Berriwillock is no different to other rural towns, in that the town has had to adapt to the changing times. Population decline, demise of businesses in the town and the variability of our climate has led to a variety of income and general issues. This story has been playing out for the last few decades, but emerging is a recognition that if these towns are to exist we have to work together as one to make things happen. Our pub is a wonderful example. Bobby and Amanda Borlase came to the hotel’s rescue and breathed new vigour and life back into it and we’re grateful for their efforts. Bobby grew up in Berriwillock and warmly we welcome him back. Berriwillock also has a Post Office, CFA, a pool, a park with clean amenities, floral group, young mums group, enthusiastic sporting groups, Uniting Church and others. Socially, these groups are an asset to the town’s health. The residents support them and that’s their success story. The Berriwillock Community Development Group plays a big role in supporting our town’s life. This group was once known as the Berriwillock Social and Welfare Group. The name may have changed but its ethos is still looking out for the welfare of our residents and keeping our town moving along. From the group comes ideas such as our recent 2016 Back To Berriwillock celebrations, a Civic Reception for last year’s Melbourne Cup winner, Darren Weir, and a day catering the Birchip Cropping Group. These were all formalized at the Development Meeting. The group also organizes catering for various groups, funerals, weddings and parties. Anything that requires organisation to help them run successfully is done by the Community Group.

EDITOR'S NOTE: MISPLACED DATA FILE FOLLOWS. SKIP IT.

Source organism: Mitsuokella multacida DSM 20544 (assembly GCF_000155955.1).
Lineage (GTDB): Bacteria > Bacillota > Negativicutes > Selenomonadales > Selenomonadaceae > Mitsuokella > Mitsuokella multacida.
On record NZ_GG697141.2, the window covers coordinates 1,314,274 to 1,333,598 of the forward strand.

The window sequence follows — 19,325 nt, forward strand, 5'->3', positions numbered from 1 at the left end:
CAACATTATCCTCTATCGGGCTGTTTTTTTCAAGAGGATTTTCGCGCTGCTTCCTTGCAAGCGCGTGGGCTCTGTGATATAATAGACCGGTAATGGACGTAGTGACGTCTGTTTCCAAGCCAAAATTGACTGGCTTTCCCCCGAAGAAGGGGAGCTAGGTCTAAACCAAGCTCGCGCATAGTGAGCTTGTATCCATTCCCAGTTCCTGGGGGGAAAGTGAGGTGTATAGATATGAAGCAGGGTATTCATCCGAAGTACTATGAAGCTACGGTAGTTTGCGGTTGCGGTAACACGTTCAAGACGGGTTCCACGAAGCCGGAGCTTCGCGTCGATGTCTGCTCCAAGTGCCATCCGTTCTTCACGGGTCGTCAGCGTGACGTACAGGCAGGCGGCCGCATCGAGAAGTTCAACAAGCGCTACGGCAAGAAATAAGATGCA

Small towns exist on the viewpoint that if we don’t work together, nothing will happen, or it won’t work as well. Luckily we have our residents, town and rural, young and more senior, who happily volunteer to help. It’s a philosophy with its genesis in our pioneering past; you work with the resources that you have, small or big. It would be easy to just drift along as it’s hard to muster enthusiasm when times are tough, but working together brings encouragement and friendship to each other when times are hard. People of all ages turn up to help, and it gives ownership and pride to our town and to help it survive. This scenario has worked for Berriwillock.